The Brooklyn Children’s Museum is very far from the subway. Like, far. And they won’t let you in without a child, though they are apologetic about it. So Allison  waited for friends and their two children before exploring the premises. It contained, unsurprisingly, both taxidermy and fake food, but also a water park for toddlers. Children’s museums are petrie dishes, and Allison clutched her bottle of hand-sanitizer like a rosary during a demon attack. Kids seemed to like it; the older one cried, “Ancora!” as we left. Allison’s friends are Italian.



Brooklyn Children’s Museum     3 stars

Girl Scout Museum and the Korea Society


The mercury was hovering near 60 degrees when Allison and Katherine met up at the Girl Scout Museum. Our frigid welcome by the security guard (really, it’s your job to let us in; sorry if that’s inconvenient for you) was counteracted by the exceedingly warm embrace of the Girl Scout Museum docents. When they found out about our project, their joy knew no bounds, and our visit was live-tweeted. We’re now totally famous to those who follow the Girl Scout twitter feed.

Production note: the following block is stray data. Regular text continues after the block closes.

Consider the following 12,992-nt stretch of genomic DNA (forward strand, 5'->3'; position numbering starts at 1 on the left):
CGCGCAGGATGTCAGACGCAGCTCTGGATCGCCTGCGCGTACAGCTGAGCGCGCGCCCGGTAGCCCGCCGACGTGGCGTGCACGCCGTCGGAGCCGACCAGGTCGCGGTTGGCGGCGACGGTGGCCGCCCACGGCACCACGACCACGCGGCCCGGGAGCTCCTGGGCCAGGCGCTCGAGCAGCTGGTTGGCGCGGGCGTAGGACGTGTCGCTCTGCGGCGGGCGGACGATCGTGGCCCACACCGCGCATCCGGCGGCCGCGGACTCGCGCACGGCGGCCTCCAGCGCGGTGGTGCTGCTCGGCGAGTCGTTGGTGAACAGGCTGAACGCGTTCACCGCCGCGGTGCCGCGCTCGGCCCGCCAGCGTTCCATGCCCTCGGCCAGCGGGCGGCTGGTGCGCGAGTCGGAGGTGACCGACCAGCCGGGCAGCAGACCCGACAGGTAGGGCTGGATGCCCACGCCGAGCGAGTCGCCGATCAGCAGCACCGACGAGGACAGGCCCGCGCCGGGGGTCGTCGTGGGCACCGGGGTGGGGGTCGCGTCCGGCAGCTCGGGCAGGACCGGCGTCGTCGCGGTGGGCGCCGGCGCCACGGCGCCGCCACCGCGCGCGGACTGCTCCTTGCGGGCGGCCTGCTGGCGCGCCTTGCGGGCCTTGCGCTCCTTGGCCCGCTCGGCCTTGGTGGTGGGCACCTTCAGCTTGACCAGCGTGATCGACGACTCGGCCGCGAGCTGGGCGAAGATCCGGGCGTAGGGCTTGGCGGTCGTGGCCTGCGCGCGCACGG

We forgot to partake of the free cookies, but they weren’t thin mints, so….

Since it was so warm, we Citibiked it over the Korea Society. The one-room exhibit area showed traditional Korean boxes, which instigated a conversation about the free Korean pillow-making event being held that evening about which Allison and Duncan give no fucks.

Girl Scout Museum: 3 stars

Korea Society:            3 stars